The “Dumky,” filled as it is with contrasting dance episodes, bounced with rhythmic vitality throughout, minimizing the contrasts in favor of appreciating the arc of each of Dvořák’s six movements.

As tightly focused as Tuesday’s concert was, Stephen Hough seemed to turn on the jets and go for maximum contrast in his piano Wednesday’s piano recital. This was especially evident in the pieces just before and after the intermission. In Brahms’ Fantasien, Hough invested the three Capriccios with as much power as he could, undeterred by some overly clangy phrases. The four Intermezzos were all played with comparative calm.

The contrasts were even more stark in Hough’s own Piano Sonata No. 2 (notturno luminoso), which opens with a pleasant jazz-inflected tune, richly harmonized in sixths and ninths, interrupted at the end of each phrase with short outbursts of aggressively dissonant, fast-moving, cadenza-like figures. There is also a clash between a calm central section and the return of these original ideas.

Hough makes a big point of these contrasts in a program note, so I can only assume these are intentional. But on first hearing the results were so disparate as to be hard to reconcile. A final section sends all the major gestures in the 18-minute piece into a big crash, subsiding on a cool consonance that somehow does not seem earned.

Hough’s formidable technique can make for impressive moments, as in his run through Schumann’s Carnaval, notable especially for how well he could evoke the individual personalities of the Commedia dell’Arte characters in this series of more than 20 miniatures.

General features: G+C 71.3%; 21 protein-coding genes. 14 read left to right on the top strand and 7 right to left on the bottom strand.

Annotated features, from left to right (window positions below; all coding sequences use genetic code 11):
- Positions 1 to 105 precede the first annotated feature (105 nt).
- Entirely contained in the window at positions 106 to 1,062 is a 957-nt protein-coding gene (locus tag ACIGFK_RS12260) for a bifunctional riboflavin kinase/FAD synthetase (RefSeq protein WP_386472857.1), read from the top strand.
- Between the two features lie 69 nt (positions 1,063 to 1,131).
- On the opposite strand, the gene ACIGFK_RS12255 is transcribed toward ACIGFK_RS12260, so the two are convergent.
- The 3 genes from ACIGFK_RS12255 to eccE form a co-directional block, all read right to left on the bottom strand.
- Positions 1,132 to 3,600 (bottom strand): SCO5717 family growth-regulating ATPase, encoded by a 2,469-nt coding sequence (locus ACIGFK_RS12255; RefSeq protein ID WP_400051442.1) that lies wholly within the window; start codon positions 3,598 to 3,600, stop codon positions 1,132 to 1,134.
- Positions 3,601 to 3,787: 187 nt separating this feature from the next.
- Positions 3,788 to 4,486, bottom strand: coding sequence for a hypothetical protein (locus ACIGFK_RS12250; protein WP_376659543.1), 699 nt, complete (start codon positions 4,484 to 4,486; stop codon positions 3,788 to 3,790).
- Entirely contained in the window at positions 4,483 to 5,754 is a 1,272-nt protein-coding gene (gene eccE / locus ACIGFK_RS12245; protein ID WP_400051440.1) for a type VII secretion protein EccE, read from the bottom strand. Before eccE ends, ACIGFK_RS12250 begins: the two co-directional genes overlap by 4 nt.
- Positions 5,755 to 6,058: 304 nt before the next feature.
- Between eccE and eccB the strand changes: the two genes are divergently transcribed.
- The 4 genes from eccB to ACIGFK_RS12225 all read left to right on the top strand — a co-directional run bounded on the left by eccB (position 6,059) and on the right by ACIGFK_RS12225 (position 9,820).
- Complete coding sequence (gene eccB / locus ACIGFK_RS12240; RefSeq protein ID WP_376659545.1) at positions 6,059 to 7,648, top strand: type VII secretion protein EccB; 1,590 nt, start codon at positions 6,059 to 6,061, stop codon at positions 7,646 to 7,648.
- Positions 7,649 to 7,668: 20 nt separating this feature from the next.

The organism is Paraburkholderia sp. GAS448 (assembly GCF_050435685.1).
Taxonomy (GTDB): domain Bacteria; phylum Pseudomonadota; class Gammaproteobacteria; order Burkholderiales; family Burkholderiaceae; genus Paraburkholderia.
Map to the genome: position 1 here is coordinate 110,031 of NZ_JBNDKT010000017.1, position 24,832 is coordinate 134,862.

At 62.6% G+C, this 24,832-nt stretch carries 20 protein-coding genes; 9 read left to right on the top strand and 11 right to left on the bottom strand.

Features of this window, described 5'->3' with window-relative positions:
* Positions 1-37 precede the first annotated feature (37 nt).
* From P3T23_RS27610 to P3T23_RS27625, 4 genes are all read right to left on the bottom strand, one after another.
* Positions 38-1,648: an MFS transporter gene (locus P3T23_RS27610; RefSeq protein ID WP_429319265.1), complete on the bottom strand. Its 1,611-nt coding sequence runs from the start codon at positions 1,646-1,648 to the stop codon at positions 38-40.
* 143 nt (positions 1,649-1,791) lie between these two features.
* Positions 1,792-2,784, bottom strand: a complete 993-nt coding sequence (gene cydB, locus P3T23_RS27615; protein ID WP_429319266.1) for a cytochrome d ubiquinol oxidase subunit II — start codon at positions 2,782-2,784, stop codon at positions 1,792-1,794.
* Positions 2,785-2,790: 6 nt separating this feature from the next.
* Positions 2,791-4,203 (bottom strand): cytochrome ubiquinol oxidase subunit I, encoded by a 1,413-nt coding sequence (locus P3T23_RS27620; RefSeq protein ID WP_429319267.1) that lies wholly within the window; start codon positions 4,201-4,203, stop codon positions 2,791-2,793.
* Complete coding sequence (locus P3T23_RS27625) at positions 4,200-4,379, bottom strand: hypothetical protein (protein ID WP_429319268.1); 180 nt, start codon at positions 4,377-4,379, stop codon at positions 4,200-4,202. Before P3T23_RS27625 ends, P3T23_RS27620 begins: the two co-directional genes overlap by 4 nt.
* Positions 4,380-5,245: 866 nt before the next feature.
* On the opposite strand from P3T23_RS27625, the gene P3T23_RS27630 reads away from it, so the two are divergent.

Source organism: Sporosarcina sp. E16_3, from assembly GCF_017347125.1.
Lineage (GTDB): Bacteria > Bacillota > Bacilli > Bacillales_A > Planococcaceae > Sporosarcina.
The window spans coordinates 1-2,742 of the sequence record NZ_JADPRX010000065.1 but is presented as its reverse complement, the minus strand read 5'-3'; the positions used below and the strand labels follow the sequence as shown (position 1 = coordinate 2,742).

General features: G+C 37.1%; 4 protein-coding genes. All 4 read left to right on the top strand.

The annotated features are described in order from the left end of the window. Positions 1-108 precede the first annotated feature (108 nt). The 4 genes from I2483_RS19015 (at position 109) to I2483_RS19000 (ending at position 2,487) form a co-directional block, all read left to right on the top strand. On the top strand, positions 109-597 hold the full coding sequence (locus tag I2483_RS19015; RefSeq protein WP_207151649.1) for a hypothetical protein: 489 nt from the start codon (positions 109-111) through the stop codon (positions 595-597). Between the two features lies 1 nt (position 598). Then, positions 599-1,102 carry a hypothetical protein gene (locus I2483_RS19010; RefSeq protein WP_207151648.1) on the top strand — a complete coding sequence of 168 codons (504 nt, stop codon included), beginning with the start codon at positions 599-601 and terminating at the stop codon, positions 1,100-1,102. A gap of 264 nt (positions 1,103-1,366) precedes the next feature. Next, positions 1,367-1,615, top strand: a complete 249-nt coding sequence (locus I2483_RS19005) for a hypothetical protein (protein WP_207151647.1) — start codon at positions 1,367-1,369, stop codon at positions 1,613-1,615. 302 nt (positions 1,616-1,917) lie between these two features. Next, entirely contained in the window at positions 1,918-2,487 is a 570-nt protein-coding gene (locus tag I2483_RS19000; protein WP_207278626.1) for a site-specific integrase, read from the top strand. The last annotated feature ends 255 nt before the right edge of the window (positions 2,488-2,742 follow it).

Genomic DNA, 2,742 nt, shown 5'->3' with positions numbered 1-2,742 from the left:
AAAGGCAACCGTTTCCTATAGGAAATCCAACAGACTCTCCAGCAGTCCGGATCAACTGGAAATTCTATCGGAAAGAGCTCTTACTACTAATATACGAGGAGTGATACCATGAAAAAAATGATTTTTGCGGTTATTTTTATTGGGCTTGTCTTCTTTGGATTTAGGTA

A series of short works opened the recital, beginning with Sechs kleine Klavierstücke by Schoenberg, none exceeding 17 measures but each one a marvel of quiet musical scene painting. More revelations came with three short pieces by Richard Strauss, Wagner and Bruckner. None of whom may be renowned for piano music, but the charm of them all, especially an Albumblatt by Wagner, made a wonderful musical package.

Majestic playing in slow movements highlighted Thursday night’s Takács Quartet recital, the first of two by the Colorado-based ensemble. The program began with the lurches and occasional screeches of Janáček’s highly conversational “Intimate Letters” Quartet but it reached its zenith in the sublime richness and complexity of the Molto Adagio in Beethoven’s late Op. 132 Quartet and in Barber’s famous Adagio for Strings.

The quartet applied warmth, refinement and clarity to Barber’s Adagio. Best known for its oft-played string orchestra version, was part of the American composer’s only string quartet. It made a worthy nod to the Independence Day holiday on an otherwise all-European week of music.

But it was Beethoven that hit the greatest heights. The whole performance was marked by attentive and evocative playing, but it was the expansive, soul-soothing middle movement that reached full emotional potency. The music explores a hymn-like idea, and these musicians applied both precision and intensity to all its unexpected turns.

The Takács has a special feeling for eastern European composers, especially Janáček and Bartók, and the musicians’ natural feeling for the Czech composer’s ever-shifting musical style comes through vividly. As Janáček traces his relationship with a much-younger muse from its rough beginnings (the screeches and growls of the first movement) to the sheer joy of the finale, the quartet made the feelings palpable.

Harvey Steiman